Stated very simply, a conventional attitude indicator tells the pilot where the horizon is, but in steeply climbing and steeply diving flight it does not clearly tell him which way is "up" and thus leaves him without the information that he most needs for recovery from his abnormal attitude. Of course "up" and "down" information is not critically important in a steep climb, but it is absolutely essential for successful recovery from a steep dive. The failure of heretofore conventional attitude indicators to provide such information has been particularly troublesome in maneuvers that combined roll with a diving angle of more than 45°. In fact, investigation has shown that crashes and near-accidents have resulted from misinterpretation of the information presented by prior attitude indicators, which is to say that such indicators did not clearly and unambiguously present the information most needed, or did not present that information at all.
From the fact that the above mentioned Chambord patent issued in 1957, and the further fact that losses of life and of aircraft are known to have resulted from the deficiencies of prior attitude indicating instruments, it is apparent that the solution to the problem posed by such indicators has not been obvious to those skilled in the art.
In general, the object of this invention is to provide an aircraft attitude indicator with a gyro controlled display which presents vital information not readily available from heretofore conventional attitude indicators and which, in particular, presents a clear and unambiguous indication of the "up" direction when the carrying aircraft is in steeply diving attitudes.
Another and very important object of this invention is to provide an attitude indicator of the character described wherein the display that is movable relative to the aircraft cooperates, during steep dives, with the conventional relatively fixed indicator means to provide a clear and unambiguous indication of the "up" orientation relative to the earth's surface, along with clear information, especially useful in a rolling dive, about the direction of roll that will bring the aircraft most quickly out of the dive.
Thus, simply stated, the invention has as its object to provide an attitude indicator for an airplane whereby the pilot is informed, when in a steep rolling dive, both which way is "up" and how to get away from "down" most quickly.
In general, these and other objects of the invention that will appear as the description proceeds are achieved in the attitude indicator of this invention, which is an instrument carried in an aircraft for displaying the attitude of the aircraft about at least its roll and pitch axes, and which is of the type having a gyro controlled display in the form of a surface of revolution concentric to and rotatable about a first display axis parallel to said pitch axis and rotatable about a second display axis parallel to said roll axis and whereon there is a delineation of an equator lying in a plane containing said first display axis that divides the display into upper and lower halves and corresponds to a horizon, said instrument further comprising indicator means relatively fixed with respect to the aircraft and substantially centered on said display delineating a reference that relates the attitude of the aircraft about its said axes to said equator. The instrument of this invention is characterized by a plurality of pointer indicia on said lower half of the display, each having a pointing apex which is proximal to said equator and which thus cooperates with said reference to provide an unambiguous and self-explanatory indication of the "up" direction relative to the earth, said pointer indicia being spaced apart circumferentially at substantially regular intervals about said first display axis to cooperate with said reference in providing said "up" indication in all diving attitudes of the aircraft.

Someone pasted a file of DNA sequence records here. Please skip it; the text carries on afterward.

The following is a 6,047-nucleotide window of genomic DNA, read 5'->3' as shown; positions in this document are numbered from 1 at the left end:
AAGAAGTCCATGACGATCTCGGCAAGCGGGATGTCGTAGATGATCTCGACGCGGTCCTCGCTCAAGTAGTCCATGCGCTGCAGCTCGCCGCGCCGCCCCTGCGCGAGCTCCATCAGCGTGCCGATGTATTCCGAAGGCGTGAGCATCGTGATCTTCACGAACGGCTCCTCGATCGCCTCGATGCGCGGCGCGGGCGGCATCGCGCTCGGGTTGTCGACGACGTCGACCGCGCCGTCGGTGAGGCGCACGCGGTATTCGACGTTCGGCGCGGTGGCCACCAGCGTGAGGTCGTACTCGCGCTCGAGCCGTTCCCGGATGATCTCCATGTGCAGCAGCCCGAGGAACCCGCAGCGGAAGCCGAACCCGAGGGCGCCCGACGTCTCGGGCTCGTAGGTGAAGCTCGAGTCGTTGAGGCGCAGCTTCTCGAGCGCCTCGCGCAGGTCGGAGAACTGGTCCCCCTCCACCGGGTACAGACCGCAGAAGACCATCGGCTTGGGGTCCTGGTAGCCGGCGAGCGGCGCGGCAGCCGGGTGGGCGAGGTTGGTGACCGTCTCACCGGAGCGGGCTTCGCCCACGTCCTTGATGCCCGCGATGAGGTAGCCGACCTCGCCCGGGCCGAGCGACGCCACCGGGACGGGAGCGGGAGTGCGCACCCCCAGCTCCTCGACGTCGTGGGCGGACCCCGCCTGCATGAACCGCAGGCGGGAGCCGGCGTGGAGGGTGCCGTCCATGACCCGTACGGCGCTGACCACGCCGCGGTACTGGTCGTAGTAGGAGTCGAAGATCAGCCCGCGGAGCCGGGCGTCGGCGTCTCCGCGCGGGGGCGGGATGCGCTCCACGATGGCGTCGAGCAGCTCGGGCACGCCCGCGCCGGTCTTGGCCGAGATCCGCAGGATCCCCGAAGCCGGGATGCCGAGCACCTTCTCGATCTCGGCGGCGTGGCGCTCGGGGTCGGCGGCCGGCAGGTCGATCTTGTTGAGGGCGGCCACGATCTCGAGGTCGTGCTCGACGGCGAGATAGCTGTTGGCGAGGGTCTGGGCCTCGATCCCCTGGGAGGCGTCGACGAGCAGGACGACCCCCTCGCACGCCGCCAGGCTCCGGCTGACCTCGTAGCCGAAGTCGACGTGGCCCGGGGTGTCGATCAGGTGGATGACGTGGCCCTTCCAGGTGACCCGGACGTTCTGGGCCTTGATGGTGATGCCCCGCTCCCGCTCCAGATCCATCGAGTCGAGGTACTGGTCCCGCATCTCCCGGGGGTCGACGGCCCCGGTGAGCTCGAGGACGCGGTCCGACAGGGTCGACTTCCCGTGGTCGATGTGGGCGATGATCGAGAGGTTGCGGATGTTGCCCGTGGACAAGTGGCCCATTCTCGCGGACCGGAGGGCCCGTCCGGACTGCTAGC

Preferably the delineation on the display includes regularly spaced meridians that maintain a vertical orientation in space and parallels transverse to the meridians that are spaced at said substantially regular intervals from the equator. Along each of said parallels there is a set of pointer indicia, comprising a pointer indicium for each meridian, each pointer indicium being symmetrical to its meridian and having its apex thereon.
Preferably the pointer indicia are triangles of a solid color that contrasts with the background color of the lower hemisphere and are arranged along at at least two of the parallels in said lower hemisphere, with the indicia along each parallel having their bases coinciding with that parallel, and with like numbers of such indicia on the respective parallels.
In the accompanying drawings, which illustrate what are now regarded as preferred embodiments of the invention: